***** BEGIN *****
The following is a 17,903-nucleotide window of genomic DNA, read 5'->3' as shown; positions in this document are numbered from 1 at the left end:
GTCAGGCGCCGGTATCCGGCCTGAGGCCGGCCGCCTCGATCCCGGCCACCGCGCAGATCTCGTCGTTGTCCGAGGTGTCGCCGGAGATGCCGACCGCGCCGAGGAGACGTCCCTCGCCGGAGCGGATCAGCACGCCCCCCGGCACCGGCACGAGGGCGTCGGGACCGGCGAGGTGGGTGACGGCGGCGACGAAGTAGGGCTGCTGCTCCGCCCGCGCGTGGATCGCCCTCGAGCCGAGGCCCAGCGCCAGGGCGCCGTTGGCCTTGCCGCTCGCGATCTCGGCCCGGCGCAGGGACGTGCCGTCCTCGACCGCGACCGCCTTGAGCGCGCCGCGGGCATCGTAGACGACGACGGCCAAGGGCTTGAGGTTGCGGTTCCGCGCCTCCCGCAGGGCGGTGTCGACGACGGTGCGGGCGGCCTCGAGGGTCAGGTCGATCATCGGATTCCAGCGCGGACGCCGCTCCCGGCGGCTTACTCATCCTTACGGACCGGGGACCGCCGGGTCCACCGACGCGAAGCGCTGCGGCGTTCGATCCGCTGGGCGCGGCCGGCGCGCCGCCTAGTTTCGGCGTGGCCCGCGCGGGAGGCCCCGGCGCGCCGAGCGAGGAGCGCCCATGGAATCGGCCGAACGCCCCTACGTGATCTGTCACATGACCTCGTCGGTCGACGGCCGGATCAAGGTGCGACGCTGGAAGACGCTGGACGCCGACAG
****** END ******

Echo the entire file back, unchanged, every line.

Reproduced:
The following is a 17,903-nucleotide window of genomic DNA, read 5'->3' as shown; positions in this document are numbered from 1 at the left end:
GTCAGGCGCCGGTATCCGGCCTGAGGCCGGCCGCCTCGATCCCGGCCACCGCGCAGATCTCGTCGTTGTCCGAGGTGTCGCCGGAGATGCCGACCGCGCCGAGGAGACGTCCCTCGCCGGAGCGGATCAGCACGCCCCCCGGCACCGGCACGAGGGCGTCGGGACCGGCGAGGTGGGTGACGGCGGCGACGAAGTAGGGCTGCTGCTCCGCCCGCGCGTGGATCGCCCTCGAGCCGAGGCCCAGCGCCAGGGCGCCGTTGGCCTTGCCGCTCGCGATCTCGGCCCGGCGCAGGGACGTGCCGTCCTCGACCGCGACCGCCTTGAGCGCGCCGCGGGCATCGTAGACGACGACGGCCAAGGGCTTGAGGTTGCGGTTCCGCGCCTCCCGCAGGGCGGTGTCGACGACGGTGCGGGCGGCCTCGAGGGTCAGGTCGATCATCGGATTCCAGCGCGGACGCCGCTCCCGGCGGCTTACTCATCCTTACGGACCGGGGACCGCCGGGTCCACCGACGCGAAGCGCTGCGGCGTTCGATCCGCTGGGCGCGGCCGGCGCGCCGCCTAGTTTCGGCGTGGCCCGCGCGGGAGGCCCCGGCGCGCCGAGCGAGGAGCGCCCATGGAATCGGCCGAACGCCCCTACGTGATCTGTCACATGACCTCGTCGGTCGACGGCCGGATCAAGGTGCGACGCTGGAAGACGCTGGACGCCGACAG